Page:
Wednesday, March 25, 2020

Review: A GIRL RETURNED by Donatella Di Pietrantonio

Finally, my review of one of the best Italian novels of 2019 has run! You can find my whole review of A GIRL RETURNED here on the Kenyon Review's site, and a short excerpt of the piece here below:

"In the gripping new Italian novel in translation A Girl Returned, a young girl’s adoptive parents suddenly bring her back to her birth mother, thirteen years later, as if she were an expired item. Adoptions are typically permanent, no? Not in this novel by Donatella Di Pietrantonio, who deftly grapples here with the holy trifecta of human emotions (and thus, fiction): love, longing and loss.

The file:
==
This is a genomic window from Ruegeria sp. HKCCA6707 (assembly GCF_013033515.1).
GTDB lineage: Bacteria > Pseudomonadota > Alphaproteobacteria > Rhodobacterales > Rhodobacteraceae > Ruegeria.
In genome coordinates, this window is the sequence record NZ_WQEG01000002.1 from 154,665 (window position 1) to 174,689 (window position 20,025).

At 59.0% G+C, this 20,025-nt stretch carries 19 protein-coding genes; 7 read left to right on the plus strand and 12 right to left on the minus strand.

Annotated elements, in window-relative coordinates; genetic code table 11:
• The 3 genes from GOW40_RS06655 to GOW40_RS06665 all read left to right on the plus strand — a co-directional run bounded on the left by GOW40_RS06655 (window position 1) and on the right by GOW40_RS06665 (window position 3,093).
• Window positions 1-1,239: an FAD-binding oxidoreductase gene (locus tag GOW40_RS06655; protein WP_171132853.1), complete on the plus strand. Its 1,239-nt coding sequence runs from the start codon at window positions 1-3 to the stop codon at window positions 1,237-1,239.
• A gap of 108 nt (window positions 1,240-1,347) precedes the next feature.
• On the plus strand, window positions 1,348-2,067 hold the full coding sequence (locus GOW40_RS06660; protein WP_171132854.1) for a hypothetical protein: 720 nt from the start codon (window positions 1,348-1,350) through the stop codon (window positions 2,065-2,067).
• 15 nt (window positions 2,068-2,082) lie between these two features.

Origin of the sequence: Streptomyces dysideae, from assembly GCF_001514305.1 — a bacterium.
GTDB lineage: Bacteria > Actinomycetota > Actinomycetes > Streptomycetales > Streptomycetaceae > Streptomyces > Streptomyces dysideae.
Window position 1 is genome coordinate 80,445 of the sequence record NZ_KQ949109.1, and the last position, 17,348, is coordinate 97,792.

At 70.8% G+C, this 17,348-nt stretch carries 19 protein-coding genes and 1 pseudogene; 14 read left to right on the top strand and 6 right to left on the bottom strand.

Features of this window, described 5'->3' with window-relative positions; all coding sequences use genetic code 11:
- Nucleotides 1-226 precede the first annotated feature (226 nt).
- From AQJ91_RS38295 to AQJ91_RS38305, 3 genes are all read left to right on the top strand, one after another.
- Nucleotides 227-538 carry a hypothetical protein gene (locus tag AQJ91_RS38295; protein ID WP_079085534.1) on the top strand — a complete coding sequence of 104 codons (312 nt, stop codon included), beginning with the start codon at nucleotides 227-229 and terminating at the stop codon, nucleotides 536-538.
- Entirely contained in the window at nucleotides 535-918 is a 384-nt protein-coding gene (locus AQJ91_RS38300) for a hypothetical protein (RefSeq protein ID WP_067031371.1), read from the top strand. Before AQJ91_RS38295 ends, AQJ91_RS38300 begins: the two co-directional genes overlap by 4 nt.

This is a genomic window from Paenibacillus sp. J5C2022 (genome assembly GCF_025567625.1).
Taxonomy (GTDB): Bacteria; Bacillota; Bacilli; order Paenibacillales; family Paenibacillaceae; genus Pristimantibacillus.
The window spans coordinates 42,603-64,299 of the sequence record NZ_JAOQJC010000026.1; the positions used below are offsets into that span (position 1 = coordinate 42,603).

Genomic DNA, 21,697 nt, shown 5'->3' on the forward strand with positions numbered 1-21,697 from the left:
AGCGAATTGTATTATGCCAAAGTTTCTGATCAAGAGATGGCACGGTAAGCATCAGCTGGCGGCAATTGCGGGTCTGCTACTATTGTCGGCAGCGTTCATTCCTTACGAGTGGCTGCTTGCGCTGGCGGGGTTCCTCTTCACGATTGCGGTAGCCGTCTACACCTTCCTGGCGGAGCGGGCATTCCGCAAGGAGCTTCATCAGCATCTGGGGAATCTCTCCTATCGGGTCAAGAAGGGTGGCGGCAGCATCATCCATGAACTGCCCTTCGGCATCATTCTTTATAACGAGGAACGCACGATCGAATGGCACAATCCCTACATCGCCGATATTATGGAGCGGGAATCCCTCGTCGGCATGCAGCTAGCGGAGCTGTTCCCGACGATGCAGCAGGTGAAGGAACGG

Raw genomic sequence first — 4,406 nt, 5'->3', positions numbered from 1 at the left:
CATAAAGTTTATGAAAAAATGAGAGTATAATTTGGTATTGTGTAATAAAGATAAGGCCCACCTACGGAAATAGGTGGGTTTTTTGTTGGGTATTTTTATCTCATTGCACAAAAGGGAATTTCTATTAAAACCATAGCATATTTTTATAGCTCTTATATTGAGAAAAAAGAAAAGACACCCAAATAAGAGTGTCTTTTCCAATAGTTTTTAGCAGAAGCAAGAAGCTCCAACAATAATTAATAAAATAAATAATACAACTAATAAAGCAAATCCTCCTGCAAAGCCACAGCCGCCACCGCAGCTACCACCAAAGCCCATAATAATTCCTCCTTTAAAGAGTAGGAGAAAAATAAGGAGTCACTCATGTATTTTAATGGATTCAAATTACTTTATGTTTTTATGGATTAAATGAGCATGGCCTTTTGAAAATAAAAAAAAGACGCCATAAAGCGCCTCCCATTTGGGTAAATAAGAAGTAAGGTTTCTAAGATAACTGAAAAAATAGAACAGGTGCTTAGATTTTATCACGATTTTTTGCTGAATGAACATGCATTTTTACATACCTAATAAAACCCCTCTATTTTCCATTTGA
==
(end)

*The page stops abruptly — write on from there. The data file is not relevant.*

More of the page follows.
"The stunning turn of events propels the girl into a new world. The first person she meets in the other home is Adriana, a sister whose existence she has heretofore known nothing about. The move to the new house forces her to exchange life as an only child for a home where she shares a bedroom with four siblings, including three teenage boys. Her sense of alarm (and the reader’s) is underscored when she tries to escape by pretending she has left something in her adoptive father’s car. Once inside the car, she activates the locks, begging him to take her back. As he forcibly removes her, the narrator comments, “In his grip I no longer recognized the hand of the taciturn father I’d lived with until that morning.” It seems an act of unmitigated cruelty by the father—and in one way, it surely is—but maverick plot twists revealed later in this startlingly suspenseful book will somewhat attenuate that verdict."